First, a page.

If the state's legislature has its way, you might be asked "Would you like fries with that?" at more than just your favorite fast-food drive through.
And your answer better be "yes." At least if you're ordering an alcoholic beverage.
That's because the elected officials running our state are seemingly under the impression our liquor laws are not convoluted, off-putting and laughable enough, and have decided to further-confuse everyone by requiring restaurant customers to clearly indicate they intend to order food before they can be served an alcoholic beverage.
Utah's "intent to dine" law has actually been around for some time. But the legislature wants to crack down on those lawless patrons trying to get away with not being very hungry and enforce this rule with an actual confirmation.
According to our esteemed electorate, the conversation between restaurant patron and bartender would be as casual and cool as something like this:
Patron: "Hi. Can I have a margarita please?"
Bartender: "That depends, are you planning to eat?"
Patron: "Well, yes. I can't survive without food. At some point, I will have a meal."
Bartender: "I need you to confirm you plan to order food at this restaurant, during this visit."
Patron: "Ok, give me some chips and salsa."
Bartender: "That doesn't count."
Patron: "Why not?"
Bartender: "Because chips and salsa are complimentary. You have to eat food you paid for."
Patron: "Ok, I'll order something to take home and sip my drink while I wait."
Bartender: "That doesn't count either. You must dine here."
Patron: "So, I can't get my margarita unless I also order an item on the menu, which I must consume inside this establishment before you close tonight?"
I'm sure tip jars will be jammed with $20 bills at the end of the night after a few of these conversations. But our state legislatures don't see the awkwardness of an exchange as unnecessary as this.
The whole idea that we need to further enforce one of the most restrictive liquor laws in the country is completely lost on me. Essentially, they want the existing "intent to dine" to become "clearly state your intention to dine."
But isn't the very act of being in a restaurant stating your intention to dine? How often do you go to the Olive Garden just to get hammered? This proposal is the equivalent of the FAA requiring pilots to get verbal confirmation from every passenger boarding their plane. "Sorry ma'am, we can't leave the runway until you clearly state you are on this plane with the intention to fly."
And exactly how is anyone going to prove their intention to eat? Do they need to have the menu memorized and be able to recite it upon request? Does their stomach need to rumble at a specific decibel? Should they produce a witness who can confirm when their last meal was? What if you say you plan to eat, have a drink while waiting for a table and the babysitter calls with an emergency? Will you be arrested for jetting home? Charged with "drinking without eating?"
That all sounds silly. But that's exactly what the Alcoholic Beverage Control Commission (whose members are appointed by our state lawmakers) is trying to figure out. To their credit, they have requested more input from restaurant owners prior to making a decision. A vote could take place at this month's meeting.
But why this sudden desire to clarify the "intent to dine" law? State lawmakers say their main concern is they don't want to promote a "culture of alcohol" in Utah. However, they apparently have no qualms about the "culture of unrealistic idealism and stupidity" they promote.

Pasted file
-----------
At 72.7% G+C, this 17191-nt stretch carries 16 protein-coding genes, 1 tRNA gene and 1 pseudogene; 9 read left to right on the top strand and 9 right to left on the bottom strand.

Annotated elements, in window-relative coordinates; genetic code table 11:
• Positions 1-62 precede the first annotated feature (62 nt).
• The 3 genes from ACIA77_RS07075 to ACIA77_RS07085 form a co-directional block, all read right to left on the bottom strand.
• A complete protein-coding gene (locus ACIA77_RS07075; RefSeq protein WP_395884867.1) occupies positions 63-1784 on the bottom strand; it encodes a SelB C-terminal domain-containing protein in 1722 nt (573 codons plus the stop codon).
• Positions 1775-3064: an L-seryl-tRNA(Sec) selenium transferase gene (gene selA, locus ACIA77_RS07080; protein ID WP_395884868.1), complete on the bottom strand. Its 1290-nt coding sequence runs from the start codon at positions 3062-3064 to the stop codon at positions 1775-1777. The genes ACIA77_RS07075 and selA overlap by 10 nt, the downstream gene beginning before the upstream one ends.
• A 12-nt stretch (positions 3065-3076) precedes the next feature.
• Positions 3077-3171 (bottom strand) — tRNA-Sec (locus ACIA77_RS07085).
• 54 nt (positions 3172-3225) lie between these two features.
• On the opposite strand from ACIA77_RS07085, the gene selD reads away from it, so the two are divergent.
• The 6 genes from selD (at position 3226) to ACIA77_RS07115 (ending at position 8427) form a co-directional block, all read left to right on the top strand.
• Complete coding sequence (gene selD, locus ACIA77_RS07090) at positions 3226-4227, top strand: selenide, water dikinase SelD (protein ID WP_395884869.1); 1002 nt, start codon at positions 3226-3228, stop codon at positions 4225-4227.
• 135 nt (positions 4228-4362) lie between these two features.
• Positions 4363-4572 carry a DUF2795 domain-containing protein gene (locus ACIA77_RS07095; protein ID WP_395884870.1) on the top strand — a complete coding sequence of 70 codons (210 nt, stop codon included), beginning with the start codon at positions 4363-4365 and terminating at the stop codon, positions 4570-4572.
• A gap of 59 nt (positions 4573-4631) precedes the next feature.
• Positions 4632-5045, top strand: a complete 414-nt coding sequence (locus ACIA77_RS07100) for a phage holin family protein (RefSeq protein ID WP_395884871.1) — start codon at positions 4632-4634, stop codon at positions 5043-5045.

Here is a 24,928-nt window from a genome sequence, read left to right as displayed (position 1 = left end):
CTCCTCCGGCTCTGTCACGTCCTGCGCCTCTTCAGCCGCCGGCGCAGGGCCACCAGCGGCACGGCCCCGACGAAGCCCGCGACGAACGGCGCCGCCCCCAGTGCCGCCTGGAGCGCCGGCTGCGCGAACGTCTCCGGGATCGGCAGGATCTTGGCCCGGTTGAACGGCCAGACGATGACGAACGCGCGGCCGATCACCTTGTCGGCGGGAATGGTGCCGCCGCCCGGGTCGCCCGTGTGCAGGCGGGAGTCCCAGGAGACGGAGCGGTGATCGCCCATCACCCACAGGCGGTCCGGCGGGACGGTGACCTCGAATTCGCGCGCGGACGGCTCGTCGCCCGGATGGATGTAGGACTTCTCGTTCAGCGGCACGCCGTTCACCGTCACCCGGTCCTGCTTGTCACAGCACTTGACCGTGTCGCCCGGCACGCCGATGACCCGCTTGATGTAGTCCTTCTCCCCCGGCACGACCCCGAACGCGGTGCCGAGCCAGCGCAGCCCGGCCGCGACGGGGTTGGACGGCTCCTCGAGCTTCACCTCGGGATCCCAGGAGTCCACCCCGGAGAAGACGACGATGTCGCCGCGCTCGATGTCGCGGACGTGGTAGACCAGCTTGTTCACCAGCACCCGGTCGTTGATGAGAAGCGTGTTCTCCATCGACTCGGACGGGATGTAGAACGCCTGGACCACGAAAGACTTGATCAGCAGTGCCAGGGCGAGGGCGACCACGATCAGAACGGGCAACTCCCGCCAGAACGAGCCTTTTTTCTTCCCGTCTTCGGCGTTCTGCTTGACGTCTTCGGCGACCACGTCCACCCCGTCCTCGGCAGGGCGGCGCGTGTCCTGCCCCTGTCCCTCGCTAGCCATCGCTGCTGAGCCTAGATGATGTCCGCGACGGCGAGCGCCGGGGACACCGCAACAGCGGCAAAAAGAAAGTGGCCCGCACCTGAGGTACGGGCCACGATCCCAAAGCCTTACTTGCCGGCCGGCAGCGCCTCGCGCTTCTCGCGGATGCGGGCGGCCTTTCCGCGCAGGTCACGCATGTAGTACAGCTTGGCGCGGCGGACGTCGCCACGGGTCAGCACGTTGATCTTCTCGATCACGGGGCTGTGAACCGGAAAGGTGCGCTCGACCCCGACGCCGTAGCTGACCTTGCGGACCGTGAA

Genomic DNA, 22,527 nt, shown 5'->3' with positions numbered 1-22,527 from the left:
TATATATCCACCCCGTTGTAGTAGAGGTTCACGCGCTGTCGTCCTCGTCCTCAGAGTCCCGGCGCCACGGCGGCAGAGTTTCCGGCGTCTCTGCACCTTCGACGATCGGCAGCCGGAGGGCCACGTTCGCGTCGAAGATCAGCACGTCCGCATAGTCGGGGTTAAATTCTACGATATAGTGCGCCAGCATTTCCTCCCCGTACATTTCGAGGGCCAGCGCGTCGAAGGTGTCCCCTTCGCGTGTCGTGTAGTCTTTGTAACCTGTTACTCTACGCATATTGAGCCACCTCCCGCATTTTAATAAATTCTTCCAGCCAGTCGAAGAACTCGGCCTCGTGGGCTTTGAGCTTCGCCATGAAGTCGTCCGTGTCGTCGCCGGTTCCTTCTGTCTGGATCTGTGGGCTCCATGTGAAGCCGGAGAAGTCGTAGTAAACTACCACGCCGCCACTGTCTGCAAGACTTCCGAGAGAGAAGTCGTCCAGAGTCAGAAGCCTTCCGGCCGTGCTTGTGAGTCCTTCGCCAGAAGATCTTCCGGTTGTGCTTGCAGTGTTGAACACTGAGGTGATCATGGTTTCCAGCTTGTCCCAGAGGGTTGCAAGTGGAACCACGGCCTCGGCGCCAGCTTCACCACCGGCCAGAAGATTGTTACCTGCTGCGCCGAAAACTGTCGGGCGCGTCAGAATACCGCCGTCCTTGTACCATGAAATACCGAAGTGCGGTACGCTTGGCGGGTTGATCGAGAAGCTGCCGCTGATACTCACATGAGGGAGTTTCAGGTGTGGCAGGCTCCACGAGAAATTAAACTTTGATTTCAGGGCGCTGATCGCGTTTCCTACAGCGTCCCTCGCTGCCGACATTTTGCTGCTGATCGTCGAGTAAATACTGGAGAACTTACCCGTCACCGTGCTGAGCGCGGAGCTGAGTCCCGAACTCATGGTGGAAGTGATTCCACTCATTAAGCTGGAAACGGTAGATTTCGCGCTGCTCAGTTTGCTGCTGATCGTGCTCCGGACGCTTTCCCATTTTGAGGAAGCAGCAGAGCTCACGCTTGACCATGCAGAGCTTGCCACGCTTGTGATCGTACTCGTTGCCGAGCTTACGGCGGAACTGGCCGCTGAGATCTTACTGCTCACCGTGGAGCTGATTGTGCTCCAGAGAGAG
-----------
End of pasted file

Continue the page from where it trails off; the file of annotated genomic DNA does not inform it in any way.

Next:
It's no secret the majority of Utah legislators are LDS, which teaches its members to abstain from alcohol. And yet they are the ones proposing laws and writing new rules. Which is kind of like letting a group of strict vegans who are card-carrying members of PETA write and enforce laws dictating how, where and when the rest of us can have a steak.
I am all for people believing in whatever higher power they chose and living their lives according to their beliefs. But the idea you can legislate those beliefs for others is where the issue lies. Mostly because of a pesky document called the U.S. Constitution. Our founding fathers were pretty clear they wanted church and state completely separate. They wrote those words specifically to avoid having a 'churchislature' like we have in Utah.
And despite how troubling I find our elected officials' blatant disregard for the First Amendment, frankly, it's just something I've gotten used to here.
The real hypocrisy lies in the idea that the LDS Church instructs its members to abstain from alcohol because it's not good for them. An idea I could entertain if I didn't witness many of my Mormon friends bowing their heads to say something like: "Bless this food to nourish and strengthen my body" right before they consume powdered doughnuts and Diet Coke.
There are a lot of things that aren't good for us. Driving away millions of potential tourism dollars because of antiquated and ridiculous liquor laws is just one of them.
So this is what our state lawmakers have been busy doing on our dime. Meanwhile, our public schools are still embarrassingly underfunded. The FBI is investigating our attorney general — the guy in charge of enforcing our laws — for bribery and extortion. We have the highest rate of prescription drug abuse in the country. And a huge chunk of our population breathes toxic air about five months out of the year.
But hey, as long at people can't get a glass of wine until they verbally tell a waitress what they intend to pair it with, they think they're doing their job.
Amy Roberts is a longtime Park City resident, freelance writer and the proud owner of two ill-behaved rescue dogs, Boston and Stanley.